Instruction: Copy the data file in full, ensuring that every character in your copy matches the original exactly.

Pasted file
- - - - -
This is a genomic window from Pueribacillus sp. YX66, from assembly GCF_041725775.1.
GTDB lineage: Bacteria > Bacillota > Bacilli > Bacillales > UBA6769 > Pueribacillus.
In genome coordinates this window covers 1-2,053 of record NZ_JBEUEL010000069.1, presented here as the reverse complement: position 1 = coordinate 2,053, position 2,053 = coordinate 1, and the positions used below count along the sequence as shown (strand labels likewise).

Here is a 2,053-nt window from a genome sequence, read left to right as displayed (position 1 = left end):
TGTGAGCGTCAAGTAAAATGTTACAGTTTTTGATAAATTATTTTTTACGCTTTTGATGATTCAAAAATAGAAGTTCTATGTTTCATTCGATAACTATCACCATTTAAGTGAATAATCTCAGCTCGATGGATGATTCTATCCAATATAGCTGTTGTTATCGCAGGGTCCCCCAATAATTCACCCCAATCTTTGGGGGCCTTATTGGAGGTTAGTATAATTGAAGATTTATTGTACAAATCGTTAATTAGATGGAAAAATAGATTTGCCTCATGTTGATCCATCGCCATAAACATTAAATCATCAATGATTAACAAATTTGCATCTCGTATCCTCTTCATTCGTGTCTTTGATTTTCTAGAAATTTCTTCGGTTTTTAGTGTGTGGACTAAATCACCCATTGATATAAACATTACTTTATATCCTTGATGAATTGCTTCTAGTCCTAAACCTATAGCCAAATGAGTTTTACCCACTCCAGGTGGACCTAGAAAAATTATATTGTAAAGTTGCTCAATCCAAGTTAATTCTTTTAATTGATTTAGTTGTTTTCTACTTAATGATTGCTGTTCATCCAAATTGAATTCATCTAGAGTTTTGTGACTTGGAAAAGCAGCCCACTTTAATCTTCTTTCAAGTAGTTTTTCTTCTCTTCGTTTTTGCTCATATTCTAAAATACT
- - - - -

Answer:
This is a genomic window from Pueribacillus sp. YX66, from assembly GCF_041725775.1.
GTDB lineage: Bacteria > Bacillota > Bacilli > Bacillales > UBA6769 > Pueribacillus.
In genome coordinates this window covers 1-2,053 of record NZ_JBEUEL010000069.1, presented here as the reverse complement: position 1 = coordinate 2,053, position 2,053 = coordinate 1, and the positions used below count along the sequence as shown (strand labels likewise).

Here is a 2,053-nt window from a genome sequence, read left to right as displayed (position 1 = left end):
TGTGAGCGTCAAGTAAAATGTTACAGTTTTTGATAAATTATTTTTTACGCTTTTGATGATTCAAAAATAGAAGTTCTATGTTTCATTCGATAACTATCACCATTTAAGTGAATAATCTCAGCTCGATGGATGATTCTATCCAATATAGCTGTTGTTATCGCAGGGTCCCCCAATAATTCACCCCAATCTTTGGGGGCCTTATTGGAGGTTAGTATAATTGAAGATTTATTGTACAAATCGTTAATTAGATGGAAAAATAGATTTGCCTCATGTTGATCCATCGCCATAAACATTAAATCATCAATGATTAACAAATTTGCATCTCGTATCCTCTTCATTCGTGTCTTTGATTTTCTAGAAATTTCTTCGGTTTTTAGTGTGTGGACTAAATCACCCATTGATATAAACATTACTTTATATCCTTGATGAATTGCTTCTAGTCCTAAACCTATAGCCAAATGAGTTTTACCCACTCCAGGTGGACCTAGAAAAATTATATTGTAAAGTTGCTCAATCCAAGTTAATTCTTTTAATTGATTTAGTTGTTTTCTACTTAATGATTGCTGTTCATCCAAATTGAATTCATCTAGAGTTTTGTGACTTGGAAAAGCAGCCCACTTTAATCTTCTTTCAAGTAGTTTTTCTTCTCTTCGTTTTTGCTCATATTCTAAAATACT